Is Ireland about to get its first social media watchdog?

8 Feb 201766 Shares

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Ireland’s social media watchdog will need to have sharp legal teeth. Image: Elena Sherengovskaya/Shutterstock

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Ireland is to get its first Digital Safety Commissioner to fast-track disputes over privacy, bullying and defamation.

As Data Protection Commissioner Helen Dixon clashes with the US government over the privacy of EU citizens’ data and how it is handled by companies such as Facebook, Ireland is growing up fast in the data space. The country is about to appoint a new Digital Safety Commissioner to handle issues on the ground, such as bullying and online harassment.

During the Christmas break, the Minister for Communications Denis Naughten, TD, was knocked off his bike and hospitalised. That was traumatic enough without the nasty jibes that followed on social media.

While this may not have been the turning point (the plan has been in gestation for a while), Naughten will meet with ministerial colleagues next week to discuss the establishment of a new watchdog with statutory powers to compel social media players such as Facebook and Twitter to remove abusive material.

Can law keep up with people and technology?

The creation of a Digital Safety Commissioner has its origins in recommendations by the Law Reform Commission in a report last year.

Yesterday, Twitter revealed plans to combat harmful tweets by permanently banning people who have been suspended from establishing new accounts. The company will also make it harder for abusive tweets to appear in searches or conversations.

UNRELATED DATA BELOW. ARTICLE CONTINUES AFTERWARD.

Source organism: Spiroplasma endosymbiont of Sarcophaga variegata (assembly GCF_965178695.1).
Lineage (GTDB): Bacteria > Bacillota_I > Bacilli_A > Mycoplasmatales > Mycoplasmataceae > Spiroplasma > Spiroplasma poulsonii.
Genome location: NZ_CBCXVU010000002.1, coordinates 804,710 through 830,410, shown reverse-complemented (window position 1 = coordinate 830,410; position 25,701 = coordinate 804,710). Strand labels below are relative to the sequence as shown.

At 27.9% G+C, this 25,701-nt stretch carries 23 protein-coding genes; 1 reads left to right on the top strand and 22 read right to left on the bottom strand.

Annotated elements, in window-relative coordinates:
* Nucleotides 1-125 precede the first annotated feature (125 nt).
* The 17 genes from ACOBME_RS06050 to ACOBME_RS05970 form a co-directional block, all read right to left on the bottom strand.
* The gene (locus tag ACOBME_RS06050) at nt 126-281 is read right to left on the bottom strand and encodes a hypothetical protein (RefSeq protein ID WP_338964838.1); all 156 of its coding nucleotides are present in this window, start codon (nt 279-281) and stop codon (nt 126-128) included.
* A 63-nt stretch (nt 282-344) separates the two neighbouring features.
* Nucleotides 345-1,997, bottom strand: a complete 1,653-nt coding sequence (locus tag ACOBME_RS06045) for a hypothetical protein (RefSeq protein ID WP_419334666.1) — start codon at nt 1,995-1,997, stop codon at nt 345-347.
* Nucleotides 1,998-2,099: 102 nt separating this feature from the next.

But the reality is that technology will always have a harder time keeping up with human nature.

The process of getting social media giants to remove abusive material in the past has been a slow and anxious process for victims.

According to The Irish Times, Naughten is to discuss the proposed new Digital Safety Commissioner role with Tánaiste and Minister for Justice Frances Fitzgerald, TD, the Minister for Children Katherine Zappone, TD, and the Minister for Education Richard Bruton, TD.

For any such appointment to matter, important legislative changes are required.

For example, it is a criminal offence in Ireland to harass a person by phone or text message, but not by social media.

Fitzgerald has been given approval by the cabinet of the Irish Government to legislate to make cyberstalking and revenge porn criminal offences, along with other forms of harassment online and on social media.

It is understood that the new Digital Safety Commissioner role will be modelled on similar positions that have been established in New Zealand and Australia.

The effectiveness of such a role in Ireland will depend on the powers he or she is given, and the efficiency with which they can process and fast-track complaints by ordinary people.

Up until now, despite the international headquarters of giants such as Facebook and Twitter in Dublin, users have been complaining of frustratingly slow responses and long delays in dealing with issues such as online abuse.

It only takes a troll one moment to post something upsetting or defamatory, but days or weeks to have it removed.

The creation of a new Digital Safety Commissioner is expected to coincide with a statutory code of practice on digital safety and agreed standards of take-down procedures.

Just like in Australia, the Digital Safety Commissioner may also have an educational role, to focus on teaching young people about online behaviour and operating a complaints service for those who may experience bullying.

If this is something Ireland gets right – and it can do so by harnessing the advantage of having giant tech companies on its doorstep – then it could set a new international benchmark for defending against online harassment.

But it all depends on the statutory powers granted to the would-be Digital Safety Commissioner.

A social media watchdog will need to have real teeth.

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Editor John Kennedy is an award-winning technology journalist.

editorial@siliconrepublic.com